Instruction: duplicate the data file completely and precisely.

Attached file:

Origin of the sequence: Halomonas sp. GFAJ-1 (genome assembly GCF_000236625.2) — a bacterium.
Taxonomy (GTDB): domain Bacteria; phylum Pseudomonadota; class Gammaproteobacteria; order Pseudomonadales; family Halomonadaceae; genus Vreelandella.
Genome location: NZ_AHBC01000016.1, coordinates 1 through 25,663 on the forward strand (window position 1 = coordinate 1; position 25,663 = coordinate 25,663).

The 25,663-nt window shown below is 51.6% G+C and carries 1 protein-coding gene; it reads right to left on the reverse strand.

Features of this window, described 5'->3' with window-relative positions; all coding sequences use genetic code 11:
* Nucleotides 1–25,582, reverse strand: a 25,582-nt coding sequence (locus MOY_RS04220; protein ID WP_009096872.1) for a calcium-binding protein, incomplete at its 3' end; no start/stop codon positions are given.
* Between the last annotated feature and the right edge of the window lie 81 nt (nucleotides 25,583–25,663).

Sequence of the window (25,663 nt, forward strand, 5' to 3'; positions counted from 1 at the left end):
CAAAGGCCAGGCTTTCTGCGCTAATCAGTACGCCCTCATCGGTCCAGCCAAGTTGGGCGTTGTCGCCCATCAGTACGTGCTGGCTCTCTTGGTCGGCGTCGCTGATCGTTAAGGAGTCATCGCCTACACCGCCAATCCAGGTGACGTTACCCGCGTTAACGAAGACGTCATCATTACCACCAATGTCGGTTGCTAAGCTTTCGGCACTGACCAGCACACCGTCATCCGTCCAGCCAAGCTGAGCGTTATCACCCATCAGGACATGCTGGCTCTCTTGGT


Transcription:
Origin of the sequence: Halomonas sp. GFAJ-1 (genome assembly GCF_000236625.2) — a bacterium.
Taxonomy (GTDB): domain Bacteria; phylum Pseudomonadota; class Gammaproteobacteria; order Pseudomonadales; family Halomonadaceae; genus Vreelandella.
Genome location: NZ_AHBC01000016.1, coordinates 1 through 25,663 on the forward strand (window position 1 = coordinate 1; position 25,663 = coordinate 25,663).

The 25,663-nt window shown below is 51.6% G+C and carries 1 protein-coding gene; it reads right to left on the reverse strand.

Features of this window, described 5'->3' with window-relative positions; all coding sequences use genetic code 11:
* Nucleotides 1–25,582, reverse strand: a 25,582-nt coding sequence (locus MOY_RS04220; protein ID WP_009096872.1) for a calcium-binding protein, incomplete at its 3' end; no start/stop codon positions are given.
* Between the last annotated feature and the right edge of the window lie 81 nt (nucleotides 25,583–25,663).

Sequence of the window (25,663 nt, forward strand, 5' to 3'; positions counted from 1 at the left end):
CAAAGGCCAGGCTTTCTGCGCTAATCAGTACGCCCTCATCGGTCCAGCCAAGTTGGGCGTTGTCGCCCATCAGTACGTGCTGGCTCTCTTGGTCGGCGTCGCTGATCGTTAAGGAGTCATCGCCTACACCGCCAATCCAGGTGACGTTACCCGCGTTAACGAAGACGTCATCATTACCACCAATGTCGGTTGCTAAGCTTTCGGCACTGACCAGCACACCGTCATCCGTCCAGCCAAGCTGAGCGTTATCACCCATCAGGACATGCTGGCTCTCTTGGT